This article has multiple issues. Please help improve it or discuss these issues on the talk page. (Learn how and when to remove these template messages)(Learn how and when to remove this template message)
April 4, 1949 |
Hammond, Louisiana, U.S.
James Wilcox (born April 4, 1949 in Hammond, Louisiana) is an American novelist and a professor at LSU in Baton Rouge. James Wilcox worked at Random House and Doubleday in New York after graduating from Yale. Wilcox was a recipient of a Guggenheim Fellowship in 1986.
- Modern Baptists (1983)
- North Gladiola (1985)
- Miss Undine's Living Room (1987)
- Sort of Rich (1989)
- Polite Sex (1991)
- Guest of a Sinner (1993)
- Plain and Normal (1998)
- Heavenly Days (2003)
- Hunk City (2007)
Wilcox's first book Modern Baptists remains his best known work.
Guest of a Sinner is set in NYC with characters from Tallahassee. Polite Sex and Plain and Normal are set mainly in NYC, but they do have a few characters who come from Tula Springs.
Wilcox is also the author of three short stories that were published in The New Yorker between 1981 and 1986. He was the subject of an article by James B. Stewart in The New Yorker's 1994 summer fiction issue; entitled "Moby Dick in Manhattan", it detailed his struggle to survive as a writer devoted purely to literary fiction.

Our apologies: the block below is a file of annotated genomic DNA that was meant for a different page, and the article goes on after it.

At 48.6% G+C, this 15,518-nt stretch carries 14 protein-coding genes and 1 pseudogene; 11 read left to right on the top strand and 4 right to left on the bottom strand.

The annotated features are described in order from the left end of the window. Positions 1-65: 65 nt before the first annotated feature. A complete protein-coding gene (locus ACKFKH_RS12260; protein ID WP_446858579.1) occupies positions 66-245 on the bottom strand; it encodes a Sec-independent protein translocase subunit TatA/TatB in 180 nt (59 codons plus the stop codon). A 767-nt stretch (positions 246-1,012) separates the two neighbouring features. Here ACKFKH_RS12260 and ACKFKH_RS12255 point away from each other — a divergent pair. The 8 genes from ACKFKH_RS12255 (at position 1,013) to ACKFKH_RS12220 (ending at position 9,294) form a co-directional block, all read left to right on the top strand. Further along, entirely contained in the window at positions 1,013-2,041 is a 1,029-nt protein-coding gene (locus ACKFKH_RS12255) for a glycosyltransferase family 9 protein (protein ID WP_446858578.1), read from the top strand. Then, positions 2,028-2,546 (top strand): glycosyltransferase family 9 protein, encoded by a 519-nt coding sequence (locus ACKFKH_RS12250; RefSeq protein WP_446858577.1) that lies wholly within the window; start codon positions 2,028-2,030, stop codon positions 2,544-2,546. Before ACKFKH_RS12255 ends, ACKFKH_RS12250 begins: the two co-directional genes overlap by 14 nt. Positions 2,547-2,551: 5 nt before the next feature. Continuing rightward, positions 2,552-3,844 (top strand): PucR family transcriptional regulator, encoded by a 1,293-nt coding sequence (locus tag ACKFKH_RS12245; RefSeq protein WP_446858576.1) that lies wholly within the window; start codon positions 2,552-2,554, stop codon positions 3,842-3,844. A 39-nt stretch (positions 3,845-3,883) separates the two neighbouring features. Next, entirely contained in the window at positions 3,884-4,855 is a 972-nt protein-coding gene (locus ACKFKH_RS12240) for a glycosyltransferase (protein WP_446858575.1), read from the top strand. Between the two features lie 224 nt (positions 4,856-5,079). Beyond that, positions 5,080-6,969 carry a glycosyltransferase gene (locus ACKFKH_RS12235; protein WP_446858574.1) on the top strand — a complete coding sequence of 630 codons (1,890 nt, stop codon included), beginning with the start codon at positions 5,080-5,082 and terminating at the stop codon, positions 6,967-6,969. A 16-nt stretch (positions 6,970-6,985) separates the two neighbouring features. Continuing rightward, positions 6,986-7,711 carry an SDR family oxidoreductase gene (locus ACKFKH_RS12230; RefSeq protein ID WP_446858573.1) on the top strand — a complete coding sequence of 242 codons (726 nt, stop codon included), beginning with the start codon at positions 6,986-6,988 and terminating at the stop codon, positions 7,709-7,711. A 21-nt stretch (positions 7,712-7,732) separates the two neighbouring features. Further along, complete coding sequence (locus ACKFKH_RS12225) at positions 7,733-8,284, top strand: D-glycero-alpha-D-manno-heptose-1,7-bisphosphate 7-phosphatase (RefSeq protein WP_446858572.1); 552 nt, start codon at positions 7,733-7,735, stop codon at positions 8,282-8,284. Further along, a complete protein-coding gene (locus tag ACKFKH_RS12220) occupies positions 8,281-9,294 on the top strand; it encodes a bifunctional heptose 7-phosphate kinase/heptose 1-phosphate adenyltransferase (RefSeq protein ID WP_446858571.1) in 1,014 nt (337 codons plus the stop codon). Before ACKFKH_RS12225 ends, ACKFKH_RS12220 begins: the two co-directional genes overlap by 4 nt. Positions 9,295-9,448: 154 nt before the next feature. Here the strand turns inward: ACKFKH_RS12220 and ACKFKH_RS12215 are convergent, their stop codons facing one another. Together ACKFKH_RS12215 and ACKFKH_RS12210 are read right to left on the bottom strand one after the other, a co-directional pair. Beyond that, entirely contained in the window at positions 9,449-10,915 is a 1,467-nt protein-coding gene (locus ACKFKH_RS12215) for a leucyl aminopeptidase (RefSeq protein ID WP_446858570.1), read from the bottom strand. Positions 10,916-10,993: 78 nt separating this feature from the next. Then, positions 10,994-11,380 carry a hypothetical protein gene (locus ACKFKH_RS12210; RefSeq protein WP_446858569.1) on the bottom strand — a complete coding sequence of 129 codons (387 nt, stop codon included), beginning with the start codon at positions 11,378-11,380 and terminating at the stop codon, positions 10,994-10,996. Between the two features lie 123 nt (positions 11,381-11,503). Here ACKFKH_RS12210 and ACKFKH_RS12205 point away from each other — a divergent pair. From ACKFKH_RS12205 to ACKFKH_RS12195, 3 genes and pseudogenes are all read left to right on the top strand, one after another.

Wilcox’s book reviews have appeared in The New York Times Book Review, The Los Angeles Times Book Review, and Elle. He has been a judge for the PEN/Ernest Hemingway Foundation Award for the best first-published book of fiction by an American writer published in 1991; for the 1994 Barnes & Noble Discover Great New Writers Award; for the Pirate’s Alley Faulkner Society novella contest in 1999; and for the Eudora Welty Prize for Fiction given by The Southern Review in 2005. He was the recipient of an ATLAS grant for 2007-08. Wilcox was the recipient of the 2011 Louisiana Writer Award presented by the Louisiana Center for the Book in the State Library of Louisiana at its annual Louisiana Book Festival in recognition of his extraordinary contributions to the state’s literary heritage exemplified by his body of work.
He was the Robert Penn Warren Professor at LSU from 2004–2007 and then Donald and Velvia Crumbley Professor from 2007–2010. LSU recognized him as the 2008 Distinguished Research Master of Arts, Humanities, & Social Sciences. In 2009 he won an LSU Distinguished Faculty Award. Wilcox currently has held the MacCurdy Distinguished Professorship since 2010.He also serves as Director of Creative Writing at LSU.